2. Immovable Property: Gift deeds for immovable property, such as land or buildings, must comply with Section 122 of the Transfer of Property Act, of 1882. It requires a gift deed signed by the donor and acceptance by the donee. Registration of the deed is mandatory for the transfer of immovable property.

Based on Conditions

1. Outright Gift: This involves the transfer of property without any restrictions. Both movable and immovable property can be gifted without imposing any specific conditions or obligations.

2. Onerous Gift: In this type of gift deed, the donor may impose conditions or restrictions on the use or transfer of the property. However, if the conditions imposed are against public policy or illegal, they may be deemed void. For example, an individual gifts a house to a family member but includes a condition in the gift deed that the house cannot be sold or transferred to anyone outside the family for the next 15 years. However, if this condition significantly restricts the donee's rights and is considered unreasonable by law, it might be deemed void or unenforceable.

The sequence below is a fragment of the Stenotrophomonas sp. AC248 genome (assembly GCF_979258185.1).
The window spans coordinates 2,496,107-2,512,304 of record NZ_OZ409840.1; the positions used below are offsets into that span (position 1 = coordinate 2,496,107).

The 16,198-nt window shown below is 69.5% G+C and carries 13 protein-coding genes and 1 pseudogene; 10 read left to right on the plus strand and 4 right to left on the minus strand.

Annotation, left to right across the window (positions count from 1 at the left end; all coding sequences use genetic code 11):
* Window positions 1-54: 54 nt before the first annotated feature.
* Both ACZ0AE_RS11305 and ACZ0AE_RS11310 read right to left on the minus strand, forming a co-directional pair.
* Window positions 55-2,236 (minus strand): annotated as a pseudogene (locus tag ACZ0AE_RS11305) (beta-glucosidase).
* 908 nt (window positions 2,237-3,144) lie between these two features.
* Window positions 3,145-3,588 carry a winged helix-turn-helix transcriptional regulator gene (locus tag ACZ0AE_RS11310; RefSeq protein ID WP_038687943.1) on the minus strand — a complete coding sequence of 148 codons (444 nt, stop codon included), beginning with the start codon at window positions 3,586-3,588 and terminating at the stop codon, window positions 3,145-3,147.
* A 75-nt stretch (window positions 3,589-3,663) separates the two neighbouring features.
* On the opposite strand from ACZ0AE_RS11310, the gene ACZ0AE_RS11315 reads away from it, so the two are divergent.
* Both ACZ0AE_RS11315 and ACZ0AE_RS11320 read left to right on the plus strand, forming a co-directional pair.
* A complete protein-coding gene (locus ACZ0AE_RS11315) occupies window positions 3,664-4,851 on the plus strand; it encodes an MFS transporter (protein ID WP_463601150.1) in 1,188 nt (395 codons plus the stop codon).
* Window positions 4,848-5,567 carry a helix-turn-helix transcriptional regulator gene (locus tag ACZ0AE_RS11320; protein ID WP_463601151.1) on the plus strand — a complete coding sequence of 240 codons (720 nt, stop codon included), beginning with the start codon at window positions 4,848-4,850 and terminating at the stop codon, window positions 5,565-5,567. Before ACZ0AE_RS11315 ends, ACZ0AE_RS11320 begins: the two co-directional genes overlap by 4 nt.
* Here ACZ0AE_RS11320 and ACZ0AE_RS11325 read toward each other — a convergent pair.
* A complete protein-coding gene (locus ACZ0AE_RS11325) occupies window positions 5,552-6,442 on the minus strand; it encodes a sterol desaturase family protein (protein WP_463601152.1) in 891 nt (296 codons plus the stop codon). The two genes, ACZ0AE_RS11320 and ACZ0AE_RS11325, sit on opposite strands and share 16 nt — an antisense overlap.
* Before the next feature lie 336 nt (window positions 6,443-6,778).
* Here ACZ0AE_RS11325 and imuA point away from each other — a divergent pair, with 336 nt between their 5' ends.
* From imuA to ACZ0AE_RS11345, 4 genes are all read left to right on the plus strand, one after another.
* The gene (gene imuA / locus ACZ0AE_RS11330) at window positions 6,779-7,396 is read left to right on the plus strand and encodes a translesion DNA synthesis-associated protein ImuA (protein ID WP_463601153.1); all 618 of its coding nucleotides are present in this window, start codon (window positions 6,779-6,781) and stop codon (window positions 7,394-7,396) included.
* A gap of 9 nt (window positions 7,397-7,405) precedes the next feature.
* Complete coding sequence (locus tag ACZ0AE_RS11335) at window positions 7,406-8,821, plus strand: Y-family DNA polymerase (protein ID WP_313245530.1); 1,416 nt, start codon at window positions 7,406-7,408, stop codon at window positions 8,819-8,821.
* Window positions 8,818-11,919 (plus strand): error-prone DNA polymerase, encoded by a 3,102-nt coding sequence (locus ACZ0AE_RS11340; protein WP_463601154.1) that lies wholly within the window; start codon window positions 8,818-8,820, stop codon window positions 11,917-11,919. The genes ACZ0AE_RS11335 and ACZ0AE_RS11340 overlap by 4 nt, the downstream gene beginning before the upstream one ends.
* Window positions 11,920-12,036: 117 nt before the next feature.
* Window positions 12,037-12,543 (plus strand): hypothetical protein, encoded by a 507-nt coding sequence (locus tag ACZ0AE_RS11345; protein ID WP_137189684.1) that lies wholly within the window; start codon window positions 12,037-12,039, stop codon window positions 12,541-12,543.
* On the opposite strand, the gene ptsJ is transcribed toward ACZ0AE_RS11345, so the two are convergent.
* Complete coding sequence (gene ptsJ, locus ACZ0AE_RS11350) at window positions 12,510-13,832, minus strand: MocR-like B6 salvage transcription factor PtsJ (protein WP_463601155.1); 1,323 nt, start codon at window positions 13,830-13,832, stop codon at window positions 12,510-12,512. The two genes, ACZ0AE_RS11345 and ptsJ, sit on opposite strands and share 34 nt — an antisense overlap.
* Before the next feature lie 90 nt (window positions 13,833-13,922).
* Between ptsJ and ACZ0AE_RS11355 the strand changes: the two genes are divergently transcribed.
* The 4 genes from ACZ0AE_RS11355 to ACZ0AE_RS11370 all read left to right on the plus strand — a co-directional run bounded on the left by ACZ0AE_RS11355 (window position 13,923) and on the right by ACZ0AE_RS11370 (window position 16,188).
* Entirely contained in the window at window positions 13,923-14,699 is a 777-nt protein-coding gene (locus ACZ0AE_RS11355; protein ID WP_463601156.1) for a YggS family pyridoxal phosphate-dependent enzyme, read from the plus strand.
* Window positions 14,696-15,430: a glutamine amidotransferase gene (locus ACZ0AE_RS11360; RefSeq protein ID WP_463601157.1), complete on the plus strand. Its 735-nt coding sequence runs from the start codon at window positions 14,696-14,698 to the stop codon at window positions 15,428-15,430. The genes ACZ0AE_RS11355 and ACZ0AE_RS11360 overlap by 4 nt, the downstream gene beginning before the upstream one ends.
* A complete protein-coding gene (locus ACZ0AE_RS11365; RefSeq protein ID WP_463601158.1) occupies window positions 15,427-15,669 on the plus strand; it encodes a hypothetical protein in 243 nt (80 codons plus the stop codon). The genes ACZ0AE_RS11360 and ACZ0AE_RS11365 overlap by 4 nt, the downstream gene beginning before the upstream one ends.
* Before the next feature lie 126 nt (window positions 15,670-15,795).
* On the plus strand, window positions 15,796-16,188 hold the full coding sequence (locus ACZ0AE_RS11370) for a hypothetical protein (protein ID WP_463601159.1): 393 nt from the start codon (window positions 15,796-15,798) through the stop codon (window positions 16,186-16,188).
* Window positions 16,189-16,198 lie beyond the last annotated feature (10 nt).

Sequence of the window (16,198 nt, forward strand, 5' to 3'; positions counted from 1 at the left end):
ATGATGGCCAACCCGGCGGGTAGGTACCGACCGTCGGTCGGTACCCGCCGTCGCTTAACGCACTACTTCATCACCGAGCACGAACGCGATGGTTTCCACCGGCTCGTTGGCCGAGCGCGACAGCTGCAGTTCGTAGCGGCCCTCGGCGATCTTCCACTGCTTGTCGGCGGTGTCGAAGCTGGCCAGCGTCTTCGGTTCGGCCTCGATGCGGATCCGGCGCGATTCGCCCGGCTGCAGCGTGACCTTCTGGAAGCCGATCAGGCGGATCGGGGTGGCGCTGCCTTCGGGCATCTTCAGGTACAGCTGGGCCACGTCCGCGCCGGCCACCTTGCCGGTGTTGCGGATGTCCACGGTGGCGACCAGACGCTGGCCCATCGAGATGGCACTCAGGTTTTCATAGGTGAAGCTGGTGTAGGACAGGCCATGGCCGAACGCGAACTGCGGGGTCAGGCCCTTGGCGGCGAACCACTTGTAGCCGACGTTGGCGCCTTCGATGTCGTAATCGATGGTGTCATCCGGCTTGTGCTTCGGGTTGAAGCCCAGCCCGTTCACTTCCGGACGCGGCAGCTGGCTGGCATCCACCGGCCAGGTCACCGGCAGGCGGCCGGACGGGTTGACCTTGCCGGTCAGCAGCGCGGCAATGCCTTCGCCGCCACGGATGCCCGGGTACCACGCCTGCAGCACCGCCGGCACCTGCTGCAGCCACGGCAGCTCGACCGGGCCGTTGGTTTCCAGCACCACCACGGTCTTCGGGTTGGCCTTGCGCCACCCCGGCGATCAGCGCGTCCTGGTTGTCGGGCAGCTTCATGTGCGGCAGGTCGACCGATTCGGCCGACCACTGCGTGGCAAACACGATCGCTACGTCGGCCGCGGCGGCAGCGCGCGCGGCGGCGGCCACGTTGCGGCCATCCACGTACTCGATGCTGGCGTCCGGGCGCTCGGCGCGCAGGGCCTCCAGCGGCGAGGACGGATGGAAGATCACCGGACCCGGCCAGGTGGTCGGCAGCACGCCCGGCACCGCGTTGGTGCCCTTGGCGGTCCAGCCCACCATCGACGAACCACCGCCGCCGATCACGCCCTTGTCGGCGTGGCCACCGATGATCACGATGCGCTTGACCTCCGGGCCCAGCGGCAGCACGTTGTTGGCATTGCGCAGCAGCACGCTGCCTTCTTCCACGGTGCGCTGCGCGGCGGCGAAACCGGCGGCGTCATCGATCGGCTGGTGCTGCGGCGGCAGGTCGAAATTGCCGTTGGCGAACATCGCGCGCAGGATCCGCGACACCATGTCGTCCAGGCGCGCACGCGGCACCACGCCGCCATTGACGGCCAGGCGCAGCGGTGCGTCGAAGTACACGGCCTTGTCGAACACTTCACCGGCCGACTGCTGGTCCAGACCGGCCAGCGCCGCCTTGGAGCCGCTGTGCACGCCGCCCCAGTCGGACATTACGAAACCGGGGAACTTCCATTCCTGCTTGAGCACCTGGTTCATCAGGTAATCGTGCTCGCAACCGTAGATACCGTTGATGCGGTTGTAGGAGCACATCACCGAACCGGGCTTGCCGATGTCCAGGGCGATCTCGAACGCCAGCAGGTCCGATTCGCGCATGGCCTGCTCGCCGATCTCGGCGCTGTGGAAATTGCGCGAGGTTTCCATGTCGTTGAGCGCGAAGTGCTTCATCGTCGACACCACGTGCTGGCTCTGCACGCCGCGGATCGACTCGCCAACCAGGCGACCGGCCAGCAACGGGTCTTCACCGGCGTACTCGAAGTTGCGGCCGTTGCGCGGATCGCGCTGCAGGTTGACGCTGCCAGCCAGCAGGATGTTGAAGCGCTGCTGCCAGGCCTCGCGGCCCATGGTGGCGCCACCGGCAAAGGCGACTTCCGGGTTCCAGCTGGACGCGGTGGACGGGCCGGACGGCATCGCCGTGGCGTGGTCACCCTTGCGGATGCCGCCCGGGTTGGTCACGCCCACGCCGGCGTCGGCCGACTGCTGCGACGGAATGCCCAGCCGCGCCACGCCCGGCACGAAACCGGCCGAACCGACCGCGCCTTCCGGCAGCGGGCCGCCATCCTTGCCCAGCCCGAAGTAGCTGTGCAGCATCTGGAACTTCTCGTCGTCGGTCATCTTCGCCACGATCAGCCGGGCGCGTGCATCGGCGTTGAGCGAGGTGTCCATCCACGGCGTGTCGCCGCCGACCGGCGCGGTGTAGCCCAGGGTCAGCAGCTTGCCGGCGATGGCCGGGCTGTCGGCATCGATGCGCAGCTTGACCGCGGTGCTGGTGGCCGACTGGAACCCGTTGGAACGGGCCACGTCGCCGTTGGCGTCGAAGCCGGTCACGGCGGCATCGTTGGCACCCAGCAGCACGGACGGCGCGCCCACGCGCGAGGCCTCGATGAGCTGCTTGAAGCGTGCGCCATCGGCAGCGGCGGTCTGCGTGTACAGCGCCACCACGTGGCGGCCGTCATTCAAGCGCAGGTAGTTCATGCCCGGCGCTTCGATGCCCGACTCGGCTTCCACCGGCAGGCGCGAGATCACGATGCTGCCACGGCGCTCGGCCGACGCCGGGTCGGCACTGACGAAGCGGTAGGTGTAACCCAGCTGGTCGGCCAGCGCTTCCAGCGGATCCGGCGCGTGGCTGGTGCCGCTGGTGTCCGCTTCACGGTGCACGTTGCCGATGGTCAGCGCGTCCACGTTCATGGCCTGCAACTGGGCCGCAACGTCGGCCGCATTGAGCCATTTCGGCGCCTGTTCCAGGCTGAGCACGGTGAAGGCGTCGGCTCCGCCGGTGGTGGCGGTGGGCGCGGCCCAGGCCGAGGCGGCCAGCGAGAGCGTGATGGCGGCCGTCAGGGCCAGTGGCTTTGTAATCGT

Based on Revocability

1. Revocable Gift: Section 126 of the Property Transfer Act provides for situations wherein a gift deed may be revoked by the donor. This permits the donor to revoke or cancel the gift under specific circumstances or conditions. Therefore, it is important to add a clause in the deed that pertains to the revocability and under the circumstances under which it can be practiced.

Based on Situation

1. Inter Vivos Gift: This type of gift deed is executed during the donor and donee's lifetime, applicable to both movable and immovable property. Section 123 and section 128 of the Transfer of Property Act of 1882 respectively specify the transfer of movable and immovable properties that must deliver the possession of the property from the donor to the donee.